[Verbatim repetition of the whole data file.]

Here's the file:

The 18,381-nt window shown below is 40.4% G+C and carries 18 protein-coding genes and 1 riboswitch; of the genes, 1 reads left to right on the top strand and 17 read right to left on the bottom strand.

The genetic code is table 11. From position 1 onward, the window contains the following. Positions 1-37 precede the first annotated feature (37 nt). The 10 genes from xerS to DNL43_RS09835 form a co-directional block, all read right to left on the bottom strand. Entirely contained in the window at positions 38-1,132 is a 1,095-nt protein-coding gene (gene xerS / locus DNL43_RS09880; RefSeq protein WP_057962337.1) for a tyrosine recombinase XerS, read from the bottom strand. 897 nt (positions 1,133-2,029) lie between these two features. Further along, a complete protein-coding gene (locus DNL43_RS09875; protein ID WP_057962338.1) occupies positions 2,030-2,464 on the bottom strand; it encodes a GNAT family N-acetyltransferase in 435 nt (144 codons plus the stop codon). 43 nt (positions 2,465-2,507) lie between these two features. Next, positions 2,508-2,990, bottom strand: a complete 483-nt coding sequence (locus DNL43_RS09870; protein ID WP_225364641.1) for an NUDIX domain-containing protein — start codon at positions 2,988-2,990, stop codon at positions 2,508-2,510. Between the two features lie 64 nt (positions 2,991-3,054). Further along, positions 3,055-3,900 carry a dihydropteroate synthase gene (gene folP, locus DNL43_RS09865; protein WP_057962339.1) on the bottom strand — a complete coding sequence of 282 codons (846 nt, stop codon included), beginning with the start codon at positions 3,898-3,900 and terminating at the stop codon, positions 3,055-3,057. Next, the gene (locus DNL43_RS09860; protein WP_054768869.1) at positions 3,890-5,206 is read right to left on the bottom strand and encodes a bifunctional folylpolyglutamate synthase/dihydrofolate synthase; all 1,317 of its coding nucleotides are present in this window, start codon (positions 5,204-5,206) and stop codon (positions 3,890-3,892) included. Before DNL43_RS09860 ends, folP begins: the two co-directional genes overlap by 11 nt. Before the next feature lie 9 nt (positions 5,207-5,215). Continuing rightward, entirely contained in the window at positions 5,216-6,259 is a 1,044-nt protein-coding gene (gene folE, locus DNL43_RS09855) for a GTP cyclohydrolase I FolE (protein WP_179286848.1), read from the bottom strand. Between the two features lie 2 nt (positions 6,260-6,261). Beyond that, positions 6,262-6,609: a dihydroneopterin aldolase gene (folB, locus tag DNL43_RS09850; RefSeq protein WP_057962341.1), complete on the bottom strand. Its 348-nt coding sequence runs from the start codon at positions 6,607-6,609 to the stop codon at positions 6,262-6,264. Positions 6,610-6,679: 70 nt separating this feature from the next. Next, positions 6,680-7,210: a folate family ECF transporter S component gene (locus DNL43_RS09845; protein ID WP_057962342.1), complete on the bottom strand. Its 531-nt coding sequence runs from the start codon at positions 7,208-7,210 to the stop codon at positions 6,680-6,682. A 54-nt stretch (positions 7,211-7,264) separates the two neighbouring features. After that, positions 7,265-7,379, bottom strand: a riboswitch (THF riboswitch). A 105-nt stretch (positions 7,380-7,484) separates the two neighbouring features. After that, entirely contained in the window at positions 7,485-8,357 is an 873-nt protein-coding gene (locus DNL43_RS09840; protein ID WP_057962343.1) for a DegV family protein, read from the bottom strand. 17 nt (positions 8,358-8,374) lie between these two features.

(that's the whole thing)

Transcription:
The 18,381-nt window shown below is 40.4% G+C and carries 18 protein-coding genes and 1 riboswitch; of the genes, 1 reads left to right on the top strand and 17 read right to left on the bottom strand.

The genetic code is table 11. From position 1 onward, the window contains the following. Positions 1-37 precede the first annotated feature (37 nt). The 10 genes from xerS to DNL43_RS09835 form a co-directional block, all read right to left on the bottom strand. Entirely contained in the window at positions 38-1,132 is a 1,095-nt protein-coding gene (gene xerS / locus DNL43_RS09880; RefSeq protein WP_057962337.1) for a tyrosine recombinase XerS, read from the bottom strand. 897 nt (positions 1,133-2,029) lie between these two features. Further along, a complete protein-coding gene (locus DNL43_RS09875; protein ID WP_057962338.1) occupies positions 2,030-2,464 on the bottom strand; it encodes a GNAT family N-acetyltransferase in 435 nt (144 codons plus the stop codon). 43 nt (positions 2,465-2,507) lie between these two features. Next, positions 2,508-2,990, bottom strand: a complete 483-nt coding sequence (locus DNL43_RS09870; protein ID WP_225364641.1) for an NUDIX domain-containing protein — start codon at positions 2,988-2,990, stop codon at positions 2,508-2,510. Between the two features lie 64 nt (positions 2,991-3,054). Further along, positions 3,055-3,900 carry a dihydropteroate synthase gene (gene folP, locus DNL43_RS09865; protein WP_057962339.1) on the bottom strand — a complete coding sequence of 282 codons (846 nt, stop codon included), beginning with the start codon at positions 3,898-3,900 and terminating at the stop codon, positions 3,055-3,057. Next, the gene (locus DNL43_RS09860; protein WP_054768869.1) at positions 3,890-5,206 is read right to left on the bottom strand and encodes a bifunctional folylpolyglutamate synthase/dihydrofolate synthase; all 1,317 of its coding nucleotides are present in this window, start codon (positions 5,204-5,206) and stop codon (positions 3,890-3,892) included. Before DNL43_RS09860 ends, folP begins: the two co-directional genes overlap by 11 nt. Before the next feature lie 9 nt (positions 5,207-5,215). Continuing rightward, entirely contained in the window at positions 5,216-6,259 is a 1,044-nt protein-coding gene (gene folE, locus DNL43_RS09855) for a GTP cyclohydrolase I FolE (protein WP_179286848.1), read from the bottom strand. Between the two features lie 2 nt (positions 6,260-6,261). Beyond that, positions 6,262-6,609: a dihydroneopterin aldolase gene (folB, locus tag DNL43_RS09850; RefSeq protein WP_057962341.1), complete on the bottom strand. Its 348-nt coding sequence runs from the start codon at positions 6,607-6,609 to the stop codon at positions 6,262-6,264. Positions 6,610-6,679: 70 nt separating this feature from the next. Next, positions 6,680-7,210: a folate family ECF transporter S component gene (locus DNL43_RS09845; protein ID WP_057962342.1), complete on the bottom strand. Its 531-nt coding sequence runs from the start codon at positions 7,208-7,210 to the stop codon at positions 6,680-6,682. A 54-nt stretch (positions 7,211-7,264) separates the two neighbouring features. After that, positions 7,265-7,379, bottom strand: a riboswitch (THF riboswitch). A 105-nt stretch (positions 7,380-7,484) separates the two neighbouring features. After that, entirely contained in the window at positions 7,485-8,357 is an 873-nt protein-coding gene (locus DNL43_RS09840; protein ID WP_057962343.1) for a DegV family protein, read from the bottom strand. 17 nt (positions 8,358-8,374) lie between these two features.